From the semiotic viewpoint, architecture is not only transmedial (in which case its specimens in their constitution can be likened to verbal texts that require ―reading‖ and appropriate interpretation) but almost always multimodal – a hybrid text whose space becomes complemented with pictorial elements (paintings, sculptures), natural language, music, rituals, etc. (cf. Agrest 2008; Elleström 2014).
As a linguist, I intend to focus on the presence of verbal texts within or around the architectural space. Their functions are multifarious: decorative, informational, explanatory, devotional, and – especially in modern art – critical and ironical. The following types of verbal texts will be considered briefly:
- inscriptions on walls possessing informative or aesthetic value;
- organic presence of holy scriptures and prayer books in temples;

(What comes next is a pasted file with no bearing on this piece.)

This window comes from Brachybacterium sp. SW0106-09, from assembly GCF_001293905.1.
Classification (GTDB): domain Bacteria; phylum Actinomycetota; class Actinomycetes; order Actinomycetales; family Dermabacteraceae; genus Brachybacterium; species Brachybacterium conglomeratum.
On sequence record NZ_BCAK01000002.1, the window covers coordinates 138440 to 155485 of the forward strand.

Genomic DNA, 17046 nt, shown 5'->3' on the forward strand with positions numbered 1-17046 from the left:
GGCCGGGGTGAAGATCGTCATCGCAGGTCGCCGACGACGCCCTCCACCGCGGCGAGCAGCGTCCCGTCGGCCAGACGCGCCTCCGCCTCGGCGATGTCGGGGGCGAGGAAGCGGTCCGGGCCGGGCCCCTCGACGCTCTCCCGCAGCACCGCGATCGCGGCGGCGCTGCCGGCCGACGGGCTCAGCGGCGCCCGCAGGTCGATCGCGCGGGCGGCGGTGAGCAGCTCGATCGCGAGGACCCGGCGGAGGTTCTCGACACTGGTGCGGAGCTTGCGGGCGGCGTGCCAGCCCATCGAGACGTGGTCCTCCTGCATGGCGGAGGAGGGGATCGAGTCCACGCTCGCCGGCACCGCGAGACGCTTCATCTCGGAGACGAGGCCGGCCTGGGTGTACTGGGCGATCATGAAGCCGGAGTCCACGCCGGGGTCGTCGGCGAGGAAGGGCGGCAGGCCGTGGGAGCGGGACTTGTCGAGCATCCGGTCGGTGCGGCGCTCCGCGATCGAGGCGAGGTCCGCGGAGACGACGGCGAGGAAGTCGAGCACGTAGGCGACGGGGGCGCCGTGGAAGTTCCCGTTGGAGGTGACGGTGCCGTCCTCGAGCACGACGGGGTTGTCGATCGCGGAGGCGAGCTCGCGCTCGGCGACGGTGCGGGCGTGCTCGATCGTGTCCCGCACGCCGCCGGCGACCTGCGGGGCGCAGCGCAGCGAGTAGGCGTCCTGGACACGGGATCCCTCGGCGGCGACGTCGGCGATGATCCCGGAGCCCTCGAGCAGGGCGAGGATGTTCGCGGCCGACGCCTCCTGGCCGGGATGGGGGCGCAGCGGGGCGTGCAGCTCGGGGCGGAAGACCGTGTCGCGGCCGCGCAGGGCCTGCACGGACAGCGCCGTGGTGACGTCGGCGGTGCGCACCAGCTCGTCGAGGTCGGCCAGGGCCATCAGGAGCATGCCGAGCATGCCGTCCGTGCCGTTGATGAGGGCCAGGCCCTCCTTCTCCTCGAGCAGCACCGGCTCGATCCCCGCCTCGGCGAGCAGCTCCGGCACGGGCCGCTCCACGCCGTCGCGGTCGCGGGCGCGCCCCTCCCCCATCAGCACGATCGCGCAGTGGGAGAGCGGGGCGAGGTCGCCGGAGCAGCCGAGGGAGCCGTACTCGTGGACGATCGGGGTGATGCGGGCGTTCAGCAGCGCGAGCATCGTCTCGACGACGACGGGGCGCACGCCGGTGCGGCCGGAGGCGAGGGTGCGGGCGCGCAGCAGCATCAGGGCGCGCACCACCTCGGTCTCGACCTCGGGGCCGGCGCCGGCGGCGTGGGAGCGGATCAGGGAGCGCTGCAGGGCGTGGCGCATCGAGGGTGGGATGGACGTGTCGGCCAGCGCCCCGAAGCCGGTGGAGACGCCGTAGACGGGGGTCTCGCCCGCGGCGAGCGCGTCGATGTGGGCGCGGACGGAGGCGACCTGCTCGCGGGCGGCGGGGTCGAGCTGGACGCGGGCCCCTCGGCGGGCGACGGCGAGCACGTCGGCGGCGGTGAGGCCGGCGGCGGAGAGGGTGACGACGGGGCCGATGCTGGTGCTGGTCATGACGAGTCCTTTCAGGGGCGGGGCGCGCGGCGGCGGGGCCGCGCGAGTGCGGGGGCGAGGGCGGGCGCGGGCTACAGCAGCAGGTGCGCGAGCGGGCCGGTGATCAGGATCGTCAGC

- paintings which contain images of written texts, books, tablets, inscriptions, etc. placed in architectural spaces (common especially in the oeuvre of Old Masters, cf. Langmuir 1997); they boast a triplelayered textual embedding: the painting ekphrastically renders architecture in which certain verbal texts become prominent;
- critical games played by conceptual artists, who elevated the verbal element to form the essence of visual art and experimented with placing inscriptions within or close to e. g. museum buildings (C. Ginzburg, 1971; P. Benveniste et al., 1973, discussed in Kalyva 2016) or else exhibiting them in urban spaces (J. Holzer‘s Truisms, 1977-1987, with her works appearing across New York, and Projections, from 1996 on, with poetic quotations executed in neon on important buildings in America and Europe).
All the above-listed artistic projects testify to the importance of verbal texts within, on, or near architectural creations and to the need of interpreting this kind of composite/hybrid textuality against a specific cultural, social and ideological background.